Wednesday, April 17, 2013

Forming military law in the global war of terror

The military courthouse at Ft. Hood where Maj. Hasan's trial is held
Terrorists' plan, to grind them down

Ft. Hood – Col. Tara Osborn has collar-length blonde hair and a face that could be seen in any midwestern Scandinavian community. Her affect is as no-nonsense as a sub-zero Minneapolis morning when it comes to separating military lawyers quarreling over flyspecks in the pepper.

She hails from Ft. Bragg, North Carolina, appointed after the Army Court of Appeals dismissed the previous judge for his hard line stance on whether an accused mass murderer can stand trial with an unshaven face.

He can, said Judge Osborn, and she quickly ruled that military law precludes any possiblity of a plea bargain in favor of a life sentence to avoid execution.

In a particularly acrimonious dispute over one of the hundreds of motions filed in the case against the Army psychiatrist, Major Abu Nidal Malik Hasan, this one about an order to compel prosecutors to share audio recordings with defense lawyers, she gestured with a free hand and delivered the immortal, universal sentiment of the matron in charge, “It appeared to me from the motion that y'all weren't playing well together...”

The problem: A defense attorney had made the impassioned statement, “Anything the government has, we get!” He made reference to an issue of the Federal Rules of Criminal Evidence, “It's something you use to make a decision.”

Said the judge in the tone of voice she would likely use to settle a dispute between cross children arguing over a rubber dolly, a yellow lolly, or a little red wagon, “If you've got the transcript, the defense should have the transcript...I just want both sides to have access to the audio.” She finished in a sing-song, waving a hand airily in a gesture of dismissal, while she signed the order.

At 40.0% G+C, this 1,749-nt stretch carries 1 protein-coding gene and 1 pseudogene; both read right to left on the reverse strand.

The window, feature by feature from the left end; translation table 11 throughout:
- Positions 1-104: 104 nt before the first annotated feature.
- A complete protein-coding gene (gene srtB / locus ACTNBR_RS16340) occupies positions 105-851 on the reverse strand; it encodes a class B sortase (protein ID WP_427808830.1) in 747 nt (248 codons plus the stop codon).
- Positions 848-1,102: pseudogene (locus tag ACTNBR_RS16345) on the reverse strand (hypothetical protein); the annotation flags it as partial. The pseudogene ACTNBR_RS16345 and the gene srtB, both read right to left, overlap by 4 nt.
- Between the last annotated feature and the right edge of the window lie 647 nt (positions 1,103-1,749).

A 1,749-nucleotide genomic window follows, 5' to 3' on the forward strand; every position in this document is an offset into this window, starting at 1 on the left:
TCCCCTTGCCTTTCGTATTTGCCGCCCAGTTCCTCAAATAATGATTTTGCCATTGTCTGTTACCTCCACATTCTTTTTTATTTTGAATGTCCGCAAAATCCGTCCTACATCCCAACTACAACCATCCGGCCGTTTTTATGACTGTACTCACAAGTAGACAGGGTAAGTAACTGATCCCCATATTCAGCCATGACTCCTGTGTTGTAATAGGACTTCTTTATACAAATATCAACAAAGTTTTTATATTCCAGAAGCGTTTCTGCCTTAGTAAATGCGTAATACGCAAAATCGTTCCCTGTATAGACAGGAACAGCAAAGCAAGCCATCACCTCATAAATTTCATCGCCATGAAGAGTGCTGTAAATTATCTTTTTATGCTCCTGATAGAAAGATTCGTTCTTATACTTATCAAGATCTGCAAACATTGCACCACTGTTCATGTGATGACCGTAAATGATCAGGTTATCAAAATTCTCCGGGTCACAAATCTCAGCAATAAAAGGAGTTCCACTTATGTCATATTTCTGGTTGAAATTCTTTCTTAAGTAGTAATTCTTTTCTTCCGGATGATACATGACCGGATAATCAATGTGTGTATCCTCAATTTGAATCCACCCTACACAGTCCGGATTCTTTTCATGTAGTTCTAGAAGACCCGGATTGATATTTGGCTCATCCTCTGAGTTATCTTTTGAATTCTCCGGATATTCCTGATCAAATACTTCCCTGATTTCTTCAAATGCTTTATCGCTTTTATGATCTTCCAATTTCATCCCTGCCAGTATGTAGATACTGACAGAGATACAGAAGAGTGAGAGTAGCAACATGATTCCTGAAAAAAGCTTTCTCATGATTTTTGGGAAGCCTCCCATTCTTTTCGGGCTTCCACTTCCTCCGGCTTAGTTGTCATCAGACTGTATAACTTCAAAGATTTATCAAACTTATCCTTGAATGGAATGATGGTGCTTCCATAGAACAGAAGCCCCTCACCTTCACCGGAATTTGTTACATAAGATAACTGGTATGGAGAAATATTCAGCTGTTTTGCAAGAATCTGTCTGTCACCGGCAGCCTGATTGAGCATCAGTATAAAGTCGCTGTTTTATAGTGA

It's the kind of line that will render the macabre spectacle of a half-dozen beefy Army lawyers dressed in band box dress blues with gold stripes, badges, and buttons, made to appear small and vulnerable by the grinding reality of a judicial proceeding that has dragged on for three and a half years following a few minutes of unspeakable terror rendered on November 9, 2009.

Maj. Nidal Malik Hasan is no longer the chubby and rotund person with round cheeks who stared out of television screens. He is now a gaunt, balding and pale invalid with a bushy black beard and a misshapen body paralyzed from the sternum down.

A police officer's bullet halted the rampage during which he murdered 13 persons – one of them a pregnant woman – and wounded 32 others, damaging his spinal cord so severely, he is confined to a wheelchair he can no longer propel, dependent on attendants who care for him in isolation in an intensive care ward of the Bell County Jail at Belton to change his colostomy bag and urine collection container. He stares out of a sallow face with no expression other than boredom, or, perhaps, the long-term shock of a life lived in isolation.

He's going downhill fast, according to knowledgeable observers. “Back in March,” said Christopher Haug, the III Corps Media Chief, “he was able to wheel himself. Now, he can't.” 

Mr. Haug said it's unknown if the Major is wearing a bullet-proof vest during his court appearances, but a bulky olive drab sweater shows above the collar of his standard issue camouflage fatigues. “He's unable to regulate his body temperature,” explains Mr. Haug.

He shrugs, smiling in a bemused manner. “If he wins, he loses,” he says. His implication is clear. To beat the death penalty is a hollow victory for one so injured. The battle he carries to the fight is won by every delay and pettifogging halt to the wheels of justice.

A female television journalist later offered the private opinion that “All this could have been over and done with if they would just let the regular courts handle it, but, no. They want to do it this way, and the families of the victims have to suffer through it.” She looks like she wants to cry, straining to hold back tears in a perfectly formed face, her pretty looks and startling eyes strained by the pain of it all.

All this is about is to make totally sure that there is no way an appeals court can overturn this case.” She looks as forlorn as she can be, even a little fearful. It gets rude in a war, and here is the evidence of it. Pretty women want to cry. Their faces show pain.

Later, a GI on escort duty – there seem to be dozens of them, both armed MP's and unarmed troopers attached to the public affairs office – says with a wry grin and a sidelong glance, “They should have wheeled this old boy in front of firing squad a long, long time ago, troop.” He winks.

Most men are merely sad. A GI in charge of security in the officer's club room set aside for journalists to view the proceedings on video says of the Soldier Readiness Center, where the attack took place. "They fenced all that in - years ago." Asked about the flower displays on the fence, he says, "All that's been there for years, now. Years."